Chrissie’s Corner November 2020
What not to do in times of uncertainty.
And I’m back….
My writer’s block has finally cleared and I’m ready to start pleasuring you all again with Chrissie’s corner. I know you are all cheering and can’t wait to get stuck into it.
If you know me, you know that I am a self-managed super fund adviser at MBA. I’ve been working in the SMSF space for around 10 years now and over that time have seen a lot of funds and a lot of different investment strategies.
I’ve seen investments in the common products such as cash, property, managed funds and shares, to the less common, classic cars, jewellery, shipping containers and whisky barrels. You might think this is exciting and sophisticated, except in most instances it’s not. Over the last 10 years, I have seen a lot of SMSFs lose significant amounts of money because of their choice in investments. Ultimately, I have come to realise that there are some people suited to having a self-managed super fund and others that may not be. Managing your own investments can be fun and exciting, it can also be time-consuming and difficult and often the outcome you are wishing for isn’t the outcome you get.
I will be honest, I have absolutely no idea how to build a house, I doubt anyone truly knows how to do this unless they are a builder. I also have no idea about building a car, I bet though that the people who work for car manufacturers have a good idea. I’m also not the greatest cook, I don’t really enjoy it and only do it because my kids would get angry if I didn’t feed them. My meals are pretty sub-standard, edible but definitely nothing fantastic. I bet though that a Chef would generally cook meals much nicer than mine, and when I go to a restaurant I expect really great food which they should be able to deliver because they’ve had formal training and spent many hours of practice perfecting what they do.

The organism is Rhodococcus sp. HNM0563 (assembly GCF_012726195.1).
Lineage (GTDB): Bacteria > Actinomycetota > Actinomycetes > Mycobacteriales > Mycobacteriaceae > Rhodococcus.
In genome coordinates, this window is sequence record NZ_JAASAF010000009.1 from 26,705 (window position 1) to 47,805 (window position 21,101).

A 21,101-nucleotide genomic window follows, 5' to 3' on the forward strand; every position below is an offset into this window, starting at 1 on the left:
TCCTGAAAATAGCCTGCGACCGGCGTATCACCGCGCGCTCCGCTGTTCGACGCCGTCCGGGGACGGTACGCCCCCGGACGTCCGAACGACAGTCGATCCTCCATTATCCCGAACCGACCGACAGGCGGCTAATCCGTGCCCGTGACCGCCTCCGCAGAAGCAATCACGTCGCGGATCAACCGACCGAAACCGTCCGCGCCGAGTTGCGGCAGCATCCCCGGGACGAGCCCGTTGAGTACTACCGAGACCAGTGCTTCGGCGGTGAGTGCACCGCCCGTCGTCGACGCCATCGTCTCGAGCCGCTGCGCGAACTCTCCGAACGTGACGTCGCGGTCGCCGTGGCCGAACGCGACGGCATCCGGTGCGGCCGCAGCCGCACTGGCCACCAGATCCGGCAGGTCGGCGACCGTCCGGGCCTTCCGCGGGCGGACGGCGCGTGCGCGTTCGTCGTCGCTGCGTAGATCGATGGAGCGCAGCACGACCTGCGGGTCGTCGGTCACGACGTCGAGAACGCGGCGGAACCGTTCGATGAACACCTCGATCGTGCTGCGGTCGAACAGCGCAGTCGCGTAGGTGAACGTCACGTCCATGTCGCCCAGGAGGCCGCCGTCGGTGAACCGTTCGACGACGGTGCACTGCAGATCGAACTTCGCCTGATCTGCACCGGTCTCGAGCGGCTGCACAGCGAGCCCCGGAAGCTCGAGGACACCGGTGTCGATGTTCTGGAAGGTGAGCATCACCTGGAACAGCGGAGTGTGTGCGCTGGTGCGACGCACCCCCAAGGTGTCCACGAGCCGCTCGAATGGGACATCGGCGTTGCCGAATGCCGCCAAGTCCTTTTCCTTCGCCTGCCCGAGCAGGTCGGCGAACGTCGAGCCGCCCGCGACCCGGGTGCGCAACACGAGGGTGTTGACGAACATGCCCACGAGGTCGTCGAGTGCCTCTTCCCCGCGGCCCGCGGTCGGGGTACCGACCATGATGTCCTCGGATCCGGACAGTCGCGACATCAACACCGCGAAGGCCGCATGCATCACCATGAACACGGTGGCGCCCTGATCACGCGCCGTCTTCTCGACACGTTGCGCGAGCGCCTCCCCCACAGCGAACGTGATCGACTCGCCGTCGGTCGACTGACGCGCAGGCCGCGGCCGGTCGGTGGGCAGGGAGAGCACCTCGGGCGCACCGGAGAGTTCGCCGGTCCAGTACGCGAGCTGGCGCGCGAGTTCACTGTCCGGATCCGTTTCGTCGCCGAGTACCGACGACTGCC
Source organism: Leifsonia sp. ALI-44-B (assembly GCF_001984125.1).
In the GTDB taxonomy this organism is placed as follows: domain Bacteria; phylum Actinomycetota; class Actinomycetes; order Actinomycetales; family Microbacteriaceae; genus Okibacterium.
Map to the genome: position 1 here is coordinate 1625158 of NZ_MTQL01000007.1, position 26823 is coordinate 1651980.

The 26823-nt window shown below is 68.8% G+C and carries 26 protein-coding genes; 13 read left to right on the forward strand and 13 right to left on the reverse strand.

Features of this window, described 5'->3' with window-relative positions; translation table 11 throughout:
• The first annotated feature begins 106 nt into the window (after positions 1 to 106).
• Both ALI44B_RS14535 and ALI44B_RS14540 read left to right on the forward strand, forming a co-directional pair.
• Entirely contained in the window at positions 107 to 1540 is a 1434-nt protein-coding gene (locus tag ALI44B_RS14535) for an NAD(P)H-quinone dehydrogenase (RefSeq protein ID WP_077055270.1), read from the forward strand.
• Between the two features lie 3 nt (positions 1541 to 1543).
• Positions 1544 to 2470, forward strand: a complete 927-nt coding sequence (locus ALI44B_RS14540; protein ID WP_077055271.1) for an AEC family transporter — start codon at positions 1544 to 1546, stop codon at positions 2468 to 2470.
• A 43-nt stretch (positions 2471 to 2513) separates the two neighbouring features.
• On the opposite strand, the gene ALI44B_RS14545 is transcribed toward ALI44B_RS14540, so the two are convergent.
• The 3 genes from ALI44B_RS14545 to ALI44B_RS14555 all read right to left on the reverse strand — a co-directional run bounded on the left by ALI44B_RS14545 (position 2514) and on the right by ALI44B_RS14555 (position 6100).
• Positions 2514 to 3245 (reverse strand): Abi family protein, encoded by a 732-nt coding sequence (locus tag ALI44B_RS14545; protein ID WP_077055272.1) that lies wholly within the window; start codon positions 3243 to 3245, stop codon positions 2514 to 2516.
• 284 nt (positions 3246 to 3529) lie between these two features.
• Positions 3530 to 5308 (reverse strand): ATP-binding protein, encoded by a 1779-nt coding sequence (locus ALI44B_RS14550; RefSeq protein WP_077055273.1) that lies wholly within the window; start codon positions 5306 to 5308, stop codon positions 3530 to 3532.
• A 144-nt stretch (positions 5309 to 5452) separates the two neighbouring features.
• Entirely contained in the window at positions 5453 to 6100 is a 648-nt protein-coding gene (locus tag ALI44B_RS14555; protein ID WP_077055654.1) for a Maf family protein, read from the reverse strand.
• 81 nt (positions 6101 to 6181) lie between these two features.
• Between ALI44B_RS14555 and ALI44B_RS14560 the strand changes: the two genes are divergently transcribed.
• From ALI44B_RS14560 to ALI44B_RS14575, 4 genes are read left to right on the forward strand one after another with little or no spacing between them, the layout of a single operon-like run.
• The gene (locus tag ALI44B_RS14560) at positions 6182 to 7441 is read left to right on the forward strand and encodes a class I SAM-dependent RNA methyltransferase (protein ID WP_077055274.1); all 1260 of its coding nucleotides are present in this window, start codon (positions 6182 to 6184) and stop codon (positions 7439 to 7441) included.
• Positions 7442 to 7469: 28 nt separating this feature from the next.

You might wonder where I’m going with this. The point of my story so far is this. Most of us accept that we aren’t builders, we aren’t car manufacturers, we aren’t chefs. We accept this and when we need those services, we pay the experts to do them for us. Yes, admittedly we can try to do them ourselves. But that takes time, effort, training, practice and at the end of the day, there is no guarantee that your house, car or meal is going to be very good if you try to build/cook it yourself.
So relating this back to the purpose of this article, I constantly wonder why people build their own super and investment portfolios themselves if they may not know really what they are doing? Why do they potentially risk all or a big chunk of their retirement or their savings trying to DIY it rather than pay an expert to help? I’m not going to answer that question today because honestly there are a dozen different reasons. What I do want to run through today, is some of the common mistakes I’ve seen people make in their investment/super portfolios and their financial lives in times of uncertainty.
- Fail to plan, plan to fail
If you don’t know what you want to achieve and you don’t have a plan to achieve it then there is a 99% chance you will fail. A builder doesn’t decide to just start banging a few bits of wood together and hope that it’ll turn out looking like a house. They have carefully designed house plans that need to be followed to ensure that they achieve the result they are after.